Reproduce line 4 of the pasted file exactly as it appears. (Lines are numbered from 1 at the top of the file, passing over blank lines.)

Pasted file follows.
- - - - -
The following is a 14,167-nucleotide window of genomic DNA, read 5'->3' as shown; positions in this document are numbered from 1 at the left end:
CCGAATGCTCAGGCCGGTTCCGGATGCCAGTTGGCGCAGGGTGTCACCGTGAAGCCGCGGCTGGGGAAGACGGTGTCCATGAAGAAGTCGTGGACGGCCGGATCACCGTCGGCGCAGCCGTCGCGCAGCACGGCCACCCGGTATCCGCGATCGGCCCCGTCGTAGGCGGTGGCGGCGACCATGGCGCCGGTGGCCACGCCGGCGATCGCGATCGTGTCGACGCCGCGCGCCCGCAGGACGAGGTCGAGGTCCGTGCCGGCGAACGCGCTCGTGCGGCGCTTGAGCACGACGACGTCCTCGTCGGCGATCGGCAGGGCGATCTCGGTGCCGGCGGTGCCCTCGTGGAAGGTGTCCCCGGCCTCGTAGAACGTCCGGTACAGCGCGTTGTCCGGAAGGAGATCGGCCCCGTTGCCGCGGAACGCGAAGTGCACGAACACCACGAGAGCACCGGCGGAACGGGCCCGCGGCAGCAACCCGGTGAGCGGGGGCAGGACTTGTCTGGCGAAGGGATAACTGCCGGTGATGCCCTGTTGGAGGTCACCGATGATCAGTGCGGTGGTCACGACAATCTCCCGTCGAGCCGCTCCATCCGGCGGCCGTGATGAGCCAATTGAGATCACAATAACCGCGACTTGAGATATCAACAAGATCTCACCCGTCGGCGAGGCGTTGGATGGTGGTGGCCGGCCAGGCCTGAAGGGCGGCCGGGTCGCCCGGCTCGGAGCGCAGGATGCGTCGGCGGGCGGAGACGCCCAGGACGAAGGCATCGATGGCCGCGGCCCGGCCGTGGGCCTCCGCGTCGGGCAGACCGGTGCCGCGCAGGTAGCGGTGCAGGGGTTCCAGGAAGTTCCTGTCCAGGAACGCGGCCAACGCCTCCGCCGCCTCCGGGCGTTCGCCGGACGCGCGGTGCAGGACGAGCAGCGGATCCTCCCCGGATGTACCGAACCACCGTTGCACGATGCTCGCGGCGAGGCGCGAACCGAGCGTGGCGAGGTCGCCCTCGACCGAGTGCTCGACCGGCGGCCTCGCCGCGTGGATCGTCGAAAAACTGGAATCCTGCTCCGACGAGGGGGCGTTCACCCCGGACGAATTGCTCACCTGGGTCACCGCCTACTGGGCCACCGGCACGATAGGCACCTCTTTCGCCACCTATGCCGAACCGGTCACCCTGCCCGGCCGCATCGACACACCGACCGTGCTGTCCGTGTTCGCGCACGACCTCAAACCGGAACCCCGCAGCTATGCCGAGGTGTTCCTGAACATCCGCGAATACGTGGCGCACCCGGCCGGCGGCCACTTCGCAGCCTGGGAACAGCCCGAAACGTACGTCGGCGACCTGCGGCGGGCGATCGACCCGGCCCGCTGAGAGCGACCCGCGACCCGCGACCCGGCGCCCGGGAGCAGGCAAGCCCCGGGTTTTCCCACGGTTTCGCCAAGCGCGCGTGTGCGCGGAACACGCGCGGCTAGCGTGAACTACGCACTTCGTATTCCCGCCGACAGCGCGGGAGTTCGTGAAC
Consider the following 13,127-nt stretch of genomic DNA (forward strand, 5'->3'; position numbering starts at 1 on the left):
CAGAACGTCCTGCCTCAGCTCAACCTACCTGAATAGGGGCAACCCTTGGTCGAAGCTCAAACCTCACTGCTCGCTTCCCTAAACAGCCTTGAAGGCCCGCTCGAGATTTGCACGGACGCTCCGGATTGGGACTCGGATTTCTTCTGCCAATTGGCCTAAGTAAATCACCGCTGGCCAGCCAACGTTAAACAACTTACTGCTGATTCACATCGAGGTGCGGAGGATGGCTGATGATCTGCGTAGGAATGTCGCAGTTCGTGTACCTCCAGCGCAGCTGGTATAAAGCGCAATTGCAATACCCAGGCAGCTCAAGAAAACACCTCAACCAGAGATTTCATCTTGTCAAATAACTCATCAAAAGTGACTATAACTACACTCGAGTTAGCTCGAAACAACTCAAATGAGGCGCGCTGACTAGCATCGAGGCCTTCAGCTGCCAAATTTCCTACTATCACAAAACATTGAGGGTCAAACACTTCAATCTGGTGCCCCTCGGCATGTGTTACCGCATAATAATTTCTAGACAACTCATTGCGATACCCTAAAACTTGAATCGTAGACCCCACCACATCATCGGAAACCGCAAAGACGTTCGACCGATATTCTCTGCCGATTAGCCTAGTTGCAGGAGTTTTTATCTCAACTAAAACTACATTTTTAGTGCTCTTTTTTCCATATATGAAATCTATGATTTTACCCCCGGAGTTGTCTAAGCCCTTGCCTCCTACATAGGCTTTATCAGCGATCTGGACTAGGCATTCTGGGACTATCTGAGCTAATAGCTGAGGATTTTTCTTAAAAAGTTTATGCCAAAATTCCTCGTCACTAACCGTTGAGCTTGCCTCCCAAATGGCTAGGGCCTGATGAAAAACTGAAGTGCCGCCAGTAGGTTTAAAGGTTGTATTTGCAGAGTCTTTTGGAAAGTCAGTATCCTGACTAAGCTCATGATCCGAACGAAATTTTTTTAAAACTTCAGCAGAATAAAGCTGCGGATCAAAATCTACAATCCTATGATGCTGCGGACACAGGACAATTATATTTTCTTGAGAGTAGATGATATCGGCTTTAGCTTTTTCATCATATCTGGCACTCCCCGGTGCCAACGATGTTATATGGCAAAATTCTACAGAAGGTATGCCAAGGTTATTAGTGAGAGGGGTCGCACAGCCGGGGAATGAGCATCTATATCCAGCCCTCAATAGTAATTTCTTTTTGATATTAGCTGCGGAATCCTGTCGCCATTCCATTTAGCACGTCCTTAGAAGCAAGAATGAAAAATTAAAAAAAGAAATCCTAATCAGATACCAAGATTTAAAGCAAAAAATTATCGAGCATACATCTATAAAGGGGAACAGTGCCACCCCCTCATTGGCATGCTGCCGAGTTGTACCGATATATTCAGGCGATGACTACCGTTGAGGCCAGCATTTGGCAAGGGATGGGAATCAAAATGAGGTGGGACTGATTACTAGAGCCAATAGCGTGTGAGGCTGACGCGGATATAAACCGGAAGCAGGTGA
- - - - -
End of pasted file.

CAGAACGTCCTGCCTCAGCTCAACCTACCTGAATAGGGGCAACCCTTGGTCGAAGCTCAAACCTCACTGCTCGCTTCCCTAAACAGCCTTGAAGGCCCGCTCGAGATTTGCACGGACGCTCCGGATTGGGACTCGGATTTCTTCTGCCAATTGGCCTAAGTAAATCACCGCTGGCCAGCCAACGTTAAACAACTTACTGCTGATTCACATCGAGGTGCGGAGGATGGCTGATGATCTGCGTAGGAATGTCGCAGTTCGTGTACCTCCAGCGCAGCTGGTATAAAGCGCAATTGCAATACCCAGGCAGCTCAAGAAAACACCTCAACCAGAGATTTCATCTTGTCAAATAACTCATCAAAAGTGACTATAACTACACTCGAGTTAGCTCGAAACAACTCAAATGAGGCGCGCTGACTAGCATCGAGGCCTTCAGCTGCCAAATTTCCTACTATCACAAAACATTGAGGGTCAAACACTTCAATCTGGTGCCCCTCGGCATGTGTTACCGCATAATAATTTCTAGACAACTCATTGCGATACCCTAAAACTTGAATCGTAGACCCCACCACATCATCGGAAACCGCAAAGACGTTCGACCGATATTCTCTGCCGATTAGCCTAGTTGCAGGAGTTTTTATCTCAACTAAAACTACATTTTTAGTGCTCTTTTTTCCATATATGAAATCTATGATTTTACCCCCGGAGTTGTCTAAGCCCTTGCCTCCTACATAGGCTTTATCAGCGATCTGGACTAGGCATTCTGGGACTATCTGAGCTAATAGCTGAGGATTTTTCTTAAAAAGTTTATGCCAAAATTCCTCGTCACTAACCGTTGAGCTTGCCTCCCAAATGGCTAGGGCCTGATGAAAAACTGAAGTGCCGCCAGTAGGTTTAAAGGTTGTATTTGCAGAGTCTTTTGGAAAGTCAGTATCCTGACTAAGCTCATGATCCGAACGAAATTTTTTTAAAACTTCAGCAGAATAAAGCTGCGGATCAAAATCTACAATCCTATGATGCTGCGGACACAGGACAATTATATTTTCTTGAGAGTAGATGATATCGGCTTTAGCTTTTTCATCATATCTGGCACTCCCCGGTGCCAACGATGTTATATGGCAAAATTCTACAGAAGGTATGCCAAGGTTATTAGTGAGAGGGGTCGCACAGCCGGGGAATGAGCATCTATATCCAGCCCTCAATAGTAATTTCTTTTTGATATTAGCTGCGGAATCCTGTCGCCATTCCATTTAGCACGTCCTTAGAAGCAAGAATGAAAAATTAAAAAAAGAAATCCTAATCAGATACCAAGATTTAAAGCAAAAAATTATCGAGCATACATCTATAAAGGGGAACAGTGCCACCCCCTCATTGGCATGCTGCCGAGTTGTACCGATATATTCAGGCGATGACTACCGTTGAGGCCAGCATTTGGCAAGGGATGGGAATCAAAATGAGGTGGGACTGATTACTAGAGCCAATAGCGTGTGAGGCTGACGCGGATATAAACCGGAAGCAGGTGA